Repost from 2012: The Expo

Alessandro Conti served cheese that stank in a compound populated by depressed yuppies. During his prime, he opened his restaurant that became popular for risotto cooked with bone marrow and pasta with generous servings of crab fat. His wife, Roberta, lived on a bizarre diet of truffled sea salts, porchetta, mayonnaise, and caramelized sugar—she drank less than a glass of water every day and indulged in espresso shots every hour, a glass of wine in the evening. Roberta, who grew up to 365 pounds, died in 2004 after developing various unnamed diseases. Roberto kept her body until it deteriorated, enough for him to sweep parts of her away with a broom and a pan. Three years later, he swept the last pieces of her, bones and teeth.

Across Alessandro’s restaurant is a bar whose waitresses have this uncanny fixation of consorting with other women. The owner itself, loved by the bar’s patrons and affectionately called Maeve, has lived with a girl ten years younger than herself. Together, they shared a bed, food, alcohol, clothes, and even syringes. On a very hot day sometime in 2007, during the twenty second birthday of her lover, Maeve wore a red leather jacket, which she refused to take off for as long as she lived. Maeve was found dead October of the same year, in her Cubao apartment that faintly smelled of iron and decay. The Postal Service played on the background. The jacket was forcefully torn off except the left sleeve that adhered to her arm so severely; it would tear what’s left of her flesh if anyone dared to remove it.

Kevin opened his first café when he was 26. He dreamt of a place populated by artists—poets, sculptors, and filmmakers—a piece of heaven where people talked about aesthetics and literary criticism, where they engaged in debates about the interpretation of art in a society that is unwelcoming of shock value. One year later, the café went bankrupt, and he busied himself with filmmaking. That day in 2007, he was screening a film in another café adjacent to Alessandro Conti’s when a man approached him and whispered, “B film.” Six hours later, Kevin sat still in his single-bedroom condominium in Greenhills, pondering about his life, drinking Jack on the rocks, trying to breach the known limits of one’s blood alcohol content. He woke up the next day, around 4:00 pm, sensing a deep lacuna. He wished the bed could eat him alive.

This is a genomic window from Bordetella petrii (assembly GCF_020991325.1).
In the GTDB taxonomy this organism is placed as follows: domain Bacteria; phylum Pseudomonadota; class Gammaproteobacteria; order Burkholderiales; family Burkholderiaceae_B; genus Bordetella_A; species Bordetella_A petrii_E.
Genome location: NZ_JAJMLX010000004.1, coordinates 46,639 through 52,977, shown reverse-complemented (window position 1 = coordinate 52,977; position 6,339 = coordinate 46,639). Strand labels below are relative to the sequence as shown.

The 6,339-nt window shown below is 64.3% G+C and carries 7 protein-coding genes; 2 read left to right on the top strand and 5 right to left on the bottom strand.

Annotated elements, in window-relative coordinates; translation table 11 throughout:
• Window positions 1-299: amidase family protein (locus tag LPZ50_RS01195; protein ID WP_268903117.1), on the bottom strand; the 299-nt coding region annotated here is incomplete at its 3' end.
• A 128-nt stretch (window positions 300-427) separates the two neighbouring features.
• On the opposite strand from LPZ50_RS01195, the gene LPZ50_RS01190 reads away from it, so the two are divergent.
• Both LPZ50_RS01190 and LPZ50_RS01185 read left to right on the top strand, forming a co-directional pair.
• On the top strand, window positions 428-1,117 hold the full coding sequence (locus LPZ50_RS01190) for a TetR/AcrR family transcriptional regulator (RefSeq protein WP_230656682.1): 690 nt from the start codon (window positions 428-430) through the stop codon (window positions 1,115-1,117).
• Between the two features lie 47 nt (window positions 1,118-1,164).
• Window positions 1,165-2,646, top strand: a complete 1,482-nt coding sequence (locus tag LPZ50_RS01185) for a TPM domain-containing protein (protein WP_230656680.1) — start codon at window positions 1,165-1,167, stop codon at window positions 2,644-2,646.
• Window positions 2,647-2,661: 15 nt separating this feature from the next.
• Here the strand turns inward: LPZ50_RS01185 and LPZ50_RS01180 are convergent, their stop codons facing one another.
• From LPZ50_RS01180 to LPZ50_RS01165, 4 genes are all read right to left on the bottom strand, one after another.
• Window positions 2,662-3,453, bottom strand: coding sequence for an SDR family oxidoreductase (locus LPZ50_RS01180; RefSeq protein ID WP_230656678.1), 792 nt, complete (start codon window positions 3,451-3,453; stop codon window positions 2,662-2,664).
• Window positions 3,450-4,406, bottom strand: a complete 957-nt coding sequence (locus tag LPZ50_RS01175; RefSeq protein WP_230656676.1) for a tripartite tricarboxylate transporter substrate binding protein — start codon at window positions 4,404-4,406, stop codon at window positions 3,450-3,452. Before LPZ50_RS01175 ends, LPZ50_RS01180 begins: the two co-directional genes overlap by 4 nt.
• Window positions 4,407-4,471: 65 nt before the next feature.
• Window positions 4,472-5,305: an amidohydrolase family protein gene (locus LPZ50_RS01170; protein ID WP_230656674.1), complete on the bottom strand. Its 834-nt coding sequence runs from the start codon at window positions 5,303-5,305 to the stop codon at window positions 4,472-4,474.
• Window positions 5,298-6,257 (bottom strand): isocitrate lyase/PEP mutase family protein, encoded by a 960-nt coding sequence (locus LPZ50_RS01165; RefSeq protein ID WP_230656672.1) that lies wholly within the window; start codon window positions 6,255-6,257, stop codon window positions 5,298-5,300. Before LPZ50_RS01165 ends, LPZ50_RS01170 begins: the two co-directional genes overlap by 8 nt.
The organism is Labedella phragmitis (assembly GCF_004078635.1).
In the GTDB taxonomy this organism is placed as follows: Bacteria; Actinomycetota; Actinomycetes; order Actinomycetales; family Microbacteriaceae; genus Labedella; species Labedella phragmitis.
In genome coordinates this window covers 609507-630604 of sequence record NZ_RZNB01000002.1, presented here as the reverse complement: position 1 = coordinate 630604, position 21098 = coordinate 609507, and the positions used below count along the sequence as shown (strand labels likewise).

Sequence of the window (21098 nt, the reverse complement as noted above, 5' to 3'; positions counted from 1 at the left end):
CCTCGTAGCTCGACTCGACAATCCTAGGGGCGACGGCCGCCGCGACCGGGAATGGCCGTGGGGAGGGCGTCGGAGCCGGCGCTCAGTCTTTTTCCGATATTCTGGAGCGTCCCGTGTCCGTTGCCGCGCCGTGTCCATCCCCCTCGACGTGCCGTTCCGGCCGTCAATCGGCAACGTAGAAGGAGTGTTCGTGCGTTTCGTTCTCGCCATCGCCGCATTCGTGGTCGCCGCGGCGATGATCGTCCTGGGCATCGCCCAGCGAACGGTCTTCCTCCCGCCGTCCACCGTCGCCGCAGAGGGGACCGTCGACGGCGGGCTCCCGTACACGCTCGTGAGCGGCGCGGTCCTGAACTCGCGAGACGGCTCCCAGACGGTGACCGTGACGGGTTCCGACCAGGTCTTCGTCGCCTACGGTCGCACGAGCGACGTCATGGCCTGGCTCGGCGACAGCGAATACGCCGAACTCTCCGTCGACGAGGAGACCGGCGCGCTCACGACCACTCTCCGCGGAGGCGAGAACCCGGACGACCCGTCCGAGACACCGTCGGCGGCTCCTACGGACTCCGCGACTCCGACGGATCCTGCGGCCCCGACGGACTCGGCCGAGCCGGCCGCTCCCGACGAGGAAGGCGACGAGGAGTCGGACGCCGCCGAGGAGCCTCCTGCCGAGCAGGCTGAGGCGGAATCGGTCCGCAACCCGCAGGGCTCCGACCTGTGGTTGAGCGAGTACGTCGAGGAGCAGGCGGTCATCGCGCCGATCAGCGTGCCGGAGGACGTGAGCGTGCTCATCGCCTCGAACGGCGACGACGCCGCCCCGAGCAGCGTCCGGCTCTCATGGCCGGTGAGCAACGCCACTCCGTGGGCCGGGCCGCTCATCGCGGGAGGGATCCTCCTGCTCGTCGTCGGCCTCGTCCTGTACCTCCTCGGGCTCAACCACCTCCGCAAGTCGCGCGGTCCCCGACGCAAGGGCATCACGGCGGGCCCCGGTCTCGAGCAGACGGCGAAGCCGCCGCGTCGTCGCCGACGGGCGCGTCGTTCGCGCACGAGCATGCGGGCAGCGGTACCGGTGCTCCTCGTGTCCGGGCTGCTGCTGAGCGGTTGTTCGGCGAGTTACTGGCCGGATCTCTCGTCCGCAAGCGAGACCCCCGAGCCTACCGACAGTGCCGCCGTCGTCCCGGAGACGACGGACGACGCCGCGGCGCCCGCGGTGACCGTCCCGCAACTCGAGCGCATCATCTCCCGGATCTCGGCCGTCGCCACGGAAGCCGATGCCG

Guarding the pay lounge within the compound is Peter. He charges the guests five pesos if they need to pee, ten if they need to shit, zero if some vain woman simply wanted to use the mirror, and zero, still, for people who are nearly blind and badly in need of some space to puke. Beside him sat the sullen vendor named Boy, who charges three pesos for one stick of cigarette and twenty five for a pack of ten sticks. On typically slow nights like Monday’s, they would talk about recent purchases. Boy recently bought an iPod without a charger from a neighbor at the price of four thousand pesos. He paid in cash. The following week, on a hot day in 2007, Peter bragged about a laptop, which he bought on installment for twelve thousand pesos. When Peter arrived home that night, he immediately proceeded to his cabinet to get an eight year old Compaq Presario. He played pinball and Minesweeper.  His child had been missing for the past two weeks.

Remy’s thrift shop, called The Cellar, was situated near the exit of the compound populated by depressed yuppies. She has read every single book displayed in her store from the superficial works of Sophie Kinsella, the papers of Soren Kierkegaard, to the secrets of the Kremlin, except for one book by Ivan Pavlov. One Saturday afternoon in 2007, a woman, 35 years of age walked into the shop. She sifted through several titles, smiled occasionally, and smelled the pages with much pleasure, before finally bringing a book to the counter. It was, of course, Pavlov. That night, Remy unboxed several vinyl records, chose The Eagles, and listened to it using a phonograph. She lit a cigarette, smoked up to half of it, and threw what’s left to her pile of books, until a hefty amount of smoke rose from the volumes. She walked towards the door and locked it the same way she locks the door every night.

To this day, only the ruins of the compound remain—of course, along with stories of the strange people who used to work there.


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